A year on from the launch of Vista, the general consensus seems to be that the more RAM you can get, the better. A lot of PC manufacturers are pushing the boat out and offering 4GB, but 2GB seems to ensure reasonably smooth running of the operating system. Which is the better option?

In among this month’s flood of 4GB PCs, the 2GB CyberPower Infinity GT gives you the option of saving yourself a little money – £100, to be precise. The manufacturer will let you upgrade to a 4GB allocation, but you can expect this to set you back about £106, cancelling out your savings. But it’s nice to have the option of a 2GB system in a 4GB-obsessed market.

And in most other respects the CyberPower Infinity GT is very much the equal of the costlier systems. Its E6850 processor results in a very promising WorldBench 6 score of 112 – with a 2GB upgrade, it would be right up there with the best machines in the category.

The CyberPower Infinity GT's graphics card is the 8800 GT, which can’t quite keep up with the Chillblast Apollo’s 8800 GTS 512. Nonetheless, the 8800 GT remains a thoroughly decent card for gaming. The CyberPower Infinity GT’s audio, meanwhile, is top-notch, with the superb X-Fi XtremeAudio working beautifully with the Creative Inspire T6100 speakers.

The CyberPower Infinity GT's 500GB hard drive is extremely capacious, while the 21.6in Yuraku flat-panel is quite competent. The Optiarc DVD writer is on the sluggish side and the software bundle doesn’t offer any antivirus utilities or office suites – although you do get a full game, Company of Heroes.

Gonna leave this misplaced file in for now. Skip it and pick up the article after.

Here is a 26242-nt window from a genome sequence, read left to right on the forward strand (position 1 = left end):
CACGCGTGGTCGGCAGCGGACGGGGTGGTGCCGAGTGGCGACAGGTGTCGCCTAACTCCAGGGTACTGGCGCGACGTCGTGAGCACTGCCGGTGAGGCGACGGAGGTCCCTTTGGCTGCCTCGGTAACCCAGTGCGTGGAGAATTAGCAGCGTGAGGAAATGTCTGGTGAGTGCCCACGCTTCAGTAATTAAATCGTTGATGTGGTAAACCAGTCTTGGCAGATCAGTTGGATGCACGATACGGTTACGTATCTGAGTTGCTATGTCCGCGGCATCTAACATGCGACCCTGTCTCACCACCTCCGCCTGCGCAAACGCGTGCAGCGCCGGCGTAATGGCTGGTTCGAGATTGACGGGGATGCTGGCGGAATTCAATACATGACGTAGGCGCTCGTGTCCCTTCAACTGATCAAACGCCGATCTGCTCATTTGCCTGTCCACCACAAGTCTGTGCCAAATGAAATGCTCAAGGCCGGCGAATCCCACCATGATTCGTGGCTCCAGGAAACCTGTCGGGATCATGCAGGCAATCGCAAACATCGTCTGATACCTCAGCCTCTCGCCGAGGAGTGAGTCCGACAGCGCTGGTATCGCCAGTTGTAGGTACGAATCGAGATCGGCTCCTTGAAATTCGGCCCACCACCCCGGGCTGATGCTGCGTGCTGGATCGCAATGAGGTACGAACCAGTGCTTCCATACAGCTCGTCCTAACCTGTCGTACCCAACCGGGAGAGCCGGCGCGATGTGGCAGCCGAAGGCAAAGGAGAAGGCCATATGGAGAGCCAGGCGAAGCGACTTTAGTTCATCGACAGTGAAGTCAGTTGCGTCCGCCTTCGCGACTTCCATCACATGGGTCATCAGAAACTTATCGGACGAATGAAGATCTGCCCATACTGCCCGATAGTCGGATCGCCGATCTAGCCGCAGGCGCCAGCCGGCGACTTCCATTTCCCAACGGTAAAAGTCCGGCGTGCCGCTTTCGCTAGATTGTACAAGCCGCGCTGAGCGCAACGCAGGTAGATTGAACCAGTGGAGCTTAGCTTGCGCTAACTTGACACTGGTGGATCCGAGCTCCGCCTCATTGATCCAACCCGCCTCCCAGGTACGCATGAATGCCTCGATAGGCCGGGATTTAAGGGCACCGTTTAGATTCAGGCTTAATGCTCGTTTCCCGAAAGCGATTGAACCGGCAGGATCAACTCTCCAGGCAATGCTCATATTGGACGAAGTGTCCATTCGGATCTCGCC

Verdict

The CyberPower Infinity GT's three-year warranty is generous, and this is a good all-round PC – particularly for those who feel 2GB of memory is sufficient and would like to save £100.

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See also:
CyberPower Infinity GT: expert review
Power PCs chart ranking
Power PCs buying advice

Power PCs buying advice (March 07 issue)

Processor We may shortly reach the tipping point in the delicate balance of power that exists between Intel’s dual-core Core 2 Duo chips and the quad-core stunners in the Core 2 Quad range, but we haven’t got there yet.